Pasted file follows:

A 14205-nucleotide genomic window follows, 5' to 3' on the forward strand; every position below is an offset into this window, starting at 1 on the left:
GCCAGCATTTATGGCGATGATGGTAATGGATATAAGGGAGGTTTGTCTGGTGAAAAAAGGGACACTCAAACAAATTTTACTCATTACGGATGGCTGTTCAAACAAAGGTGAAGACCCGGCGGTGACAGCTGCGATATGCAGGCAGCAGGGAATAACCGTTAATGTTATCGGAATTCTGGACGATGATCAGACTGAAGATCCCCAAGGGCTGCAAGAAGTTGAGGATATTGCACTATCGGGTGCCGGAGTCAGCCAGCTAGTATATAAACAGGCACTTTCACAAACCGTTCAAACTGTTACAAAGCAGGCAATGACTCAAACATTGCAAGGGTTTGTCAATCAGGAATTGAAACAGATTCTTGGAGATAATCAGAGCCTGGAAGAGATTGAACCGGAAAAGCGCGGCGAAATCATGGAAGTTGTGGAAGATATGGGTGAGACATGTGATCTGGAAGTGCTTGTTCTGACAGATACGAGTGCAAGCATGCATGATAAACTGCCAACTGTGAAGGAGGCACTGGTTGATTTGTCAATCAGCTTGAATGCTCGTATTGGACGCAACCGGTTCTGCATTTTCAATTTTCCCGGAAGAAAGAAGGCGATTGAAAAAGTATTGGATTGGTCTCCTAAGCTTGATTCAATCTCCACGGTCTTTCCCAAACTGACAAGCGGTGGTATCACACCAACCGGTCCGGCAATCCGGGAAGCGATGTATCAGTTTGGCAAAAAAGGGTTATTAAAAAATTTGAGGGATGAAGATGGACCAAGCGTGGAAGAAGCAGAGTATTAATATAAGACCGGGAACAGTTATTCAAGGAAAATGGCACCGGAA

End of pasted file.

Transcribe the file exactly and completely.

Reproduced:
A 14205-nucleotide genomic window follows, 5' to 3' on the forward strand; every position below is an offset into this window, starting at 1 on the left:
GCCAGCATTTATGGCGATGATGGTAATGGATATAAGGGAGGTTTGTCTGGTGAAAAAAGGGACACTCAAACAAATTTTACTCATTACGGATGGCTGTTCAAACAAAGGTGAAGACCCGGCGGTGACAGCTGCGATATGCAGGCAGCAGGGAATAACCGTTAATGTTATCGGAATTCTGGACGATGATCAGACTGAAGATCCCCAAGGGCTGCAAGAAGTTGAGGATATTGCACTATCGGGTGCCGGAGTCAGCCAGCTAGTATATAAACAGGCACTTTCACAAACCGTTCAAACTGTTACAAAGCAGGCAATGACTCAAACATTGCAAGGGTTTGTCAATCAGGAATTGAAACAGATTCTTGGAGATAATCAGAGCCTGGAAGAGATTGAACCGGAAAAGCGCGGCGAAATCATGGAAGTTGTGGAAGATATGGGTGAGACATGTGATCTGGAAGTGCTTGTTCTGACAGATACGAGTGCAAGCATGCATGATAAACTGCCAACTGTGAAGGAGGCACTGGTTGATTTGTCAATCAGCTTGAATGCTCGTATTGGACGCAACCGGTTCTGCATTTTCAATTTTCCCGGAAGAAAGAAGGCGATTGAAAAAGTATTGGATTGGTCTCCTAAGCTTGATTCAATCTCCACGGTCTTTCCCAAACTGACAAGCGGTGGTATCACACCAACCGGTCCGGCAATCCGGGAAGCGATGTATCAGTTTGGCAAAAAAGGGTTATTAAAAAATTTGAGGGATGAAGATGGACCAAGCGTGGAAGAAGCAGAGTATTAATATAAGACCGGGAACAGTTATTCAAGGAAAATGGCACCGGAA